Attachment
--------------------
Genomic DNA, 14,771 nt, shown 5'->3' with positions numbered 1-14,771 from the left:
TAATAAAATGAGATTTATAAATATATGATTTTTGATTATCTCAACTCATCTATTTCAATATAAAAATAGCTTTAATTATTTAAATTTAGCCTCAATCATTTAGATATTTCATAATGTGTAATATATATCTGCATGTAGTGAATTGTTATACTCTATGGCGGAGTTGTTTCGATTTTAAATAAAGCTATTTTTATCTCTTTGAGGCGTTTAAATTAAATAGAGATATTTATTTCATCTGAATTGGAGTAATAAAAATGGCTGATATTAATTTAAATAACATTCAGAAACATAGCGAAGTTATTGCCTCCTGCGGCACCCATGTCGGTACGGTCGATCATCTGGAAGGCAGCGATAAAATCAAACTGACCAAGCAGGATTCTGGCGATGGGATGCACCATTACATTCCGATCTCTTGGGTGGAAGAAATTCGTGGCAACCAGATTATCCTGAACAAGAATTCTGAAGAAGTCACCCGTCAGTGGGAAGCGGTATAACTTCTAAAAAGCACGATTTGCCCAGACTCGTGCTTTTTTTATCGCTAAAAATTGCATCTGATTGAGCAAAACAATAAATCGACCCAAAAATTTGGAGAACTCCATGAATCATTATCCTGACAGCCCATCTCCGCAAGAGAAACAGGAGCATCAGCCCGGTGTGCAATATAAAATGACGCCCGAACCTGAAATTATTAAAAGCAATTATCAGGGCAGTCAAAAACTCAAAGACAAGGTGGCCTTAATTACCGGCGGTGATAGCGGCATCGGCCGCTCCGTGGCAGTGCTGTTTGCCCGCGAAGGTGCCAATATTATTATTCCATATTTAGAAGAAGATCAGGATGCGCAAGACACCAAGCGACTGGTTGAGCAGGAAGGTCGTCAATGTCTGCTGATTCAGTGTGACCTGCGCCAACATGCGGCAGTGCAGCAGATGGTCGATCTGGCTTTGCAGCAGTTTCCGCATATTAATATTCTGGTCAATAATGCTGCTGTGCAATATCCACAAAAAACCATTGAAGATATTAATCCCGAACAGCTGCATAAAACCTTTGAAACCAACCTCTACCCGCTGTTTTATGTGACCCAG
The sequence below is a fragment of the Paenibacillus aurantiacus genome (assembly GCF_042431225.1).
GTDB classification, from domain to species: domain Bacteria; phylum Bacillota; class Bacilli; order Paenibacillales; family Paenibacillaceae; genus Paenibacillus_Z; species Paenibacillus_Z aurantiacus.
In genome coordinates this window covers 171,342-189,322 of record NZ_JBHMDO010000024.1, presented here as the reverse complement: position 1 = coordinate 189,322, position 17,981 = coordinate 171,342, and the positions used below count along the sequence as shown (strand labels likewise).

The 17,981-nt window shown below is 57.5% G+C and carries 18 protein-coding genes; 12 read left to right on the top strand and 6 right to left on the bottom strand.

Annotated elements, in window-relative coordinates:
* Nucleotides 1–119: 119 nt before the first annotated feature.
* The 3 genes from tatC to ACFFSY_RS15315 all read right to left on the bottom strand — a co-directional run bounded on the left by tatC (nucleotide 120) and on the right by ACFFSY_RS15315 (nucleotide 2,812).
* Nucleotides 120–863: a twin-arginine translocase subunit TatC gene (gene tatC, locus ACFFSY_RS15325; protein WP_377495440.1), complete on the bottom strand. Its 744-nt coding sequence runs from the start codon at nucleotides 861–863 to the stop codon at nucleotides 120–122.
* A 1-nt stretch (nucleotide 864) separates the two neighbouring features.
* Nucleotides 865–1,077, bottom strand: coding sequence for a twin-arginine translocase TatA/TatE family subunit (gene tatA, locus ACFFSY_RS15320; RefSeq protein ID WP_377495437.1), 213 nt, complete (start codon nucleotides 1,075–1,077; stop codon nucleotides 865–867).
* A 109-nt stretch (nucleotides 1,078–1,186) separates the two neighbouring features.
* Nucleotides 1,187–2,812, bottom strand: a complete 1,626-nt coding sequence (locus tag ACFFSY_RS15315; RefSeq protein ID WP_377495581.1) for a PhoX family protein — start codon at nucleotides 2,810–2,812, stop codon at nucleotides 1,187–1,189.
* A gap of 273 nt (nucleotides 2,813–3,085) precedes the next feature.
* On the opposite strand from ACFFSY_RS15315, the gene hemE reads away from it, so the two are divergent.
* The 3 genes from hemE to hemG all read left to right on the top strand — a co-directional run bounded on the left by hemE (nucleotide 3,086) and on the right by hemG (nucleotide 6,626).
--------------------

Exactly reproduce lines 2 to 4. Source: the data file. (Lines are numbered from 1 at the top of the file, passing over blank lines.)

TAATAAAATGAGATTTATAAATATATGATTTTTGATTATCTCAACTCATCTATTTCAATATAAAAATAGCTTTAATTATTTAAATTTAGCCTCAATCATTTAGATATTTCATAATGTGTAATATATATCTGCATGTAGTGAATTGTTATACTCTATGGCGGAGTTGTTTCGATTTTAAATAAAGCTATTTTTATCTCTTTGAGGCGTTTAAATTAAATAGAGATATTTATTTCATCTGAATTGGAGTAATAAAAATGGCTGATATTAATTTAAATAACATTCAGAAACATAGCGAAGTTATTGCCTCCTGCGGCACCCATGTCGGTACGGTCGATCATCTGGAAGGCAGCGATAAAATCAAACTGACCAAGCAGGATTCTGGCGATGGGATGCACCATTACATTCCGATCTCTTGGGTGGAAGAAATTCGTGGCAACCAGATTATCCTGAACAAGAATTCTGAAGAAGTCACCCGTCAGTGGGAAGCGGTATAACTTCTAAAAAGCACGATTTGCCCAGACTCGTGCTTTTTTTATCGCTAAAAATTGCATCTGATTGAGCAAAACAATAAATCGACCCAAAAATTTGGAGAACTCCATGAATCATTATCCTGACAGCCCATCTCCGCAAGAGAAACAGGAGCATCAGCCCGGTGTGCAATATAAAATGACGCCCGAACCTGAAATTATTAAAAGCAATTATCAGGGCAGTCAAAAACTCAAAGACAAGGTGGCCTTAATTACCGGCGGTGATAGCGGCATCGGCCGCTCCGTGGCAGTGCTGTTTGCCCGCGAAGGTGCCAATATTATTATTCCATATTTAGAAGAAGATCAGGATGCGCAAGACACCAAGCGACTGGTTGAGCAGGAAGGTCGTCAATGTCTGCTGATTCAGTGTGACCTGCGCCAACATGCGGCAGTGCAGCAGATGGTCGATCTGGCTTTGCAGCAGTTTCCGCATATTAATATTCTGGTCAATAATGCTGCTGTGCAATATCCACAAAAAACCATTGAAGATATTAATCCCGAACAGCTGCATAAAACCTTTGAAACCAACCTCTACCCGCTGTTTTATGTGACCCAG
The sequence below is a fragment of the Paenibacillus aurantiacus genome (assembly GCF_042431225.1).
GTDB classification, from domain to species: domain Bacteria; phylum Bacillota; class Bacilli; order Paenibacillales; family Paenibacillaceae; genus Paenibacillus_Z; species Paenibacillus_Z aurantiacus.